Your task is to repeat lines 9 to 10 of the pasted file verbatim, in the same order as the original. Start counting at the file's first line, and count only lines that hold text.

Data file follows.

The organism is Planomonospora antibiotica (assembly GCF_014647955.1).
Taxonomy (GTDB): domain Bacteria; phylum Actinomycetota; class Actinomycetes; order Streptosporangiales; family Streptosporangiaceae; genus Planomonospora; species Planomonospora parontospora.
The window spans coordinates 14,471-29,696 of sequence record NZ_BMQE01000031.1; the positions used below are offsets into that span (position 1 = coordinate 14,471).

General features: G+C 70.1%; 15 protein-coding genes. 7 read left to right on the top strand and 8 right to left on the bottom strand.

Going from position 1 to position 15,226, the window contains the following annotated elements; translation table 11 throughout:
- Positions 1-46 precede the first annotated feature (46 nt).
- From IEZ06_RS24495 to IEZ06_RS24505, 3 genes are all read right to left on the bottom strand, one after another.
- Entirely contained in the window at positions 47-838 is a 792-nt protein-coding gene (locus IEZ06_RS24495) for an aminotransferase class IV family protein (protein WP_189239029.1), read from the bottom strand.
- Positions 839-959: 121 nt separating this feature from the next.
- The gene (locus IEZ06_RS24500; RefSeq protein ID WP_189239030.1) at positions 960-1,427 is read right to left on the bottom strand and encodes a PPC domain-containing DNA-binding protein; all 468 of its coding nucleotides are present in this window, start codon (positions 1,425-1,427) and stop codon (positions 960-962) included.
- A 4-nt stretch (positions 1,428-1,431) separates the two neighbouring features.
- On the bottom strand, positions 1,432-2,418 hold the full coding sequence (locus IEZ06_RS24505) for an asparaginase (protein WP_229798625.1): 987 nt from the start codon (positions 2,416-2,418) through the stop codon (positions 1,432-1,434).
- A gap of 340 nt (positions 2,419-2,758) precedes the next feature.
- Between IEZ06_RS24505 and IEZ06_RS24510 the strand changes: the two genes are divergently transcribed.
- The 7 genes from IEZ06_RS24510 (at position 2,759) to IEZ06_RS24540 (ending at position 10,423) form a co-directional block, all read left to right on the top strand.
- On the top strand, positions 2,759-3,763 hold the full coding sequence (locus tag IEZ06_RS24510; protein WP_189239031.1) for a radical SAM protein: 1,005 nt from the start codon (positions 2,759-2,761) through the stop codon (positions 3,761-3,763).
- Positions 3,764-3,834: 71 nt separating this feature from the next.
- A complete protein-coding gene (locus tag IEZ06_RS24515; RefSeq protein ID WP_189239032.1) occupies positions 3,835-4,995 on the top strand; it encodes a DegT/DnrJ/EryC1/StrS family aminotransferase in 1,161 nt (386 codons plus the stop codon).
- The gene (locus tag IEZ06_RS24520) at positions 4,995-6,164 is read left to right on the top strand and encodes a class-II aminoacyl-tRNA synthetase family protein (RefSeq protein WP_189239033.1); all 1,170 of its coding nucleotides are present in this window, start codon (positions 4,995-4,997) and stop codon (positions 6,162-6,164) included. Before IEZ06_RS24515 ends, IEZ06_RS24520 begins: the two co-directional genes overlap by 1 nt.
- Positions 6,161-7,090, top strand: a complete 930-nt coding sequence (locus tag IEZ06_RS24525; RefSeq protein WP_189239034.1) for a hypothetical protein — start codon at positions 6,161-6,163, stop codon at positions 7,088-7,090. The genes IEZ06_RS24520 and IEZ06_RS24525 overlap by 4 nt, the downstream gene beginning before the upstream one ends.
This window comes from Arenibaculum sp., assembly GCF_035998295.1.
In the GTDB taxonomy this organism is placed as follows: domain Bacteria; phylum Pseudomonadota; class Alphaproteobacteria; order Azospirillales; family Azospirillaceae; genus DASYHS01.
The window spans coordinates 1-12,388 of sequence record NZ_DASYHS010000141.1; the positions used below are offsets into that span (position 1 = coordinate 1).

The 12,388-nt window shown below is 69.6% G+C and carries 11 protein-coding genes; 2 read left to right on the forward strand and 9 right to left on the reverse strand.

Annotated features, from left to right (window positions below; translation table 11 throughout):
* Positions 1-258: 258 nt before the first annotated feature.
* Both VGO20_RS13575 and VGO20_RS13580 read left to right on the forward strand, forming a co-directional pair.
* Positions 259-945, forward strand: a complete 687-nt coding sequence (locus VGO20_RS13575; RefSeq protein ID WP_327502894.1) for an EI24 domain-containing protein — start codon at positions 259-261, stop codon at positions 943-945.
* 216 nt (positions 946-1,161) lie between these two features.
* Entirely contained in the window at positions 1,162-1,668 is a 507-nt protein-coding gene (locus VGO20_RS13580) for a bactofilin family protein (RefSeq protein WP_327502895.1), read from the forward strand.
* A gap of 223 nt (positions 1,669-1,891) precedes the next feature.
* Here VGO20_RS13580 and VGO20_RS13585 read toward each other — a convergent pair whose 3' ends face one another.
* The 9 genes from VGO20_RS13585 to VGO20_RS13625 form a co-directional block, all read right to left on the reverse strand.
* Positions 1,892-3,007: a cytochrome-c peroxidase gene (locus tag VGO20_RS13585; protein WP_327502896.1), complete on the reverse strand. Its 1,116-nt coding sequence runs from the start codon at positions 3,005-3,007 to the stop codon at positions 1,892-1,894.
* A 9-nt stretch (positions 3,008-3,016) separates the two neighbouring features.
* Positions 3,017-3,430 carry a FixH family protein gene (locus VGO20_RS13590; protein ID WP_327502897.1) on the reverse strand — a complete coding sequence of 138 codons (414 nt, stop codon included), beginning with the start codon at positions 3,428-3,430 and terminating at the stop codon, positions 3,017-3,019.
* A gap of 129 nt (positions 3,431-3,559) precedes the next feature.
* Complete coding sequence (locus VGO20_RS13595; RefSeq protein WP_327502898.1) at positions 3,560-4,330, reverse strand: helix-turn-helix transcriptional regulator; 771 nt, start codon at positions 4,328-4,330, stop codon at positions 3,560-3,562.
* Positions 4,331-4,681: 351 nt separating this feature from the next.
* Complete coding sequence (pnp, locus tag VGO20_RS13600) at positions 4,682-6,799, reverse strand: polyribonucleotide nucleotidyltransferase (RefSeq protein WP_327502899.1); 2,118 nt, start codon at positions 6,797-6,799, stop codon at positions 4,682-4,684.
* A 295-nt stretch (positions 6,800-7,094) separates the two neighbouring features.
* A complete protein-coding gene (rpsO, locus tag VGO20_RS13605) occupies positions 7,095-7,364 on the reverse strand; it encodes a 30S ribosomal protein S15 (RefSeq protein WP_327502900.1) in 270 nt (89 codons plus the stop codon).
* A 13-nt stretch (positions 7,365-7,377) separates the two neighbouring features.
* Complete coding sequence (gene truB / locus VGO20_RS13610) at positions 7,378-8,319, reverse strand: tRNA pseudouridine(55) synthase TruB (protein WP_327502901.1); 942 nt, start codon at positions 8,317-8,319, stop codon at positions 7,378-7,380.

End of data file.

- Positions 839-959: 121 nt separating this feature from the next.
- The gene (locus IEZ06_RS24500; RefSeq protein ID WP_189239030.1) at positions 960-1,427 is read right to left on the bottom strand and encodes a PPC domain-containing DNA-binding protein; all 468 of its coding nucleotides are present in this window, start codon (positions 1,425-1,427) and stop codon (positions 960-962) included.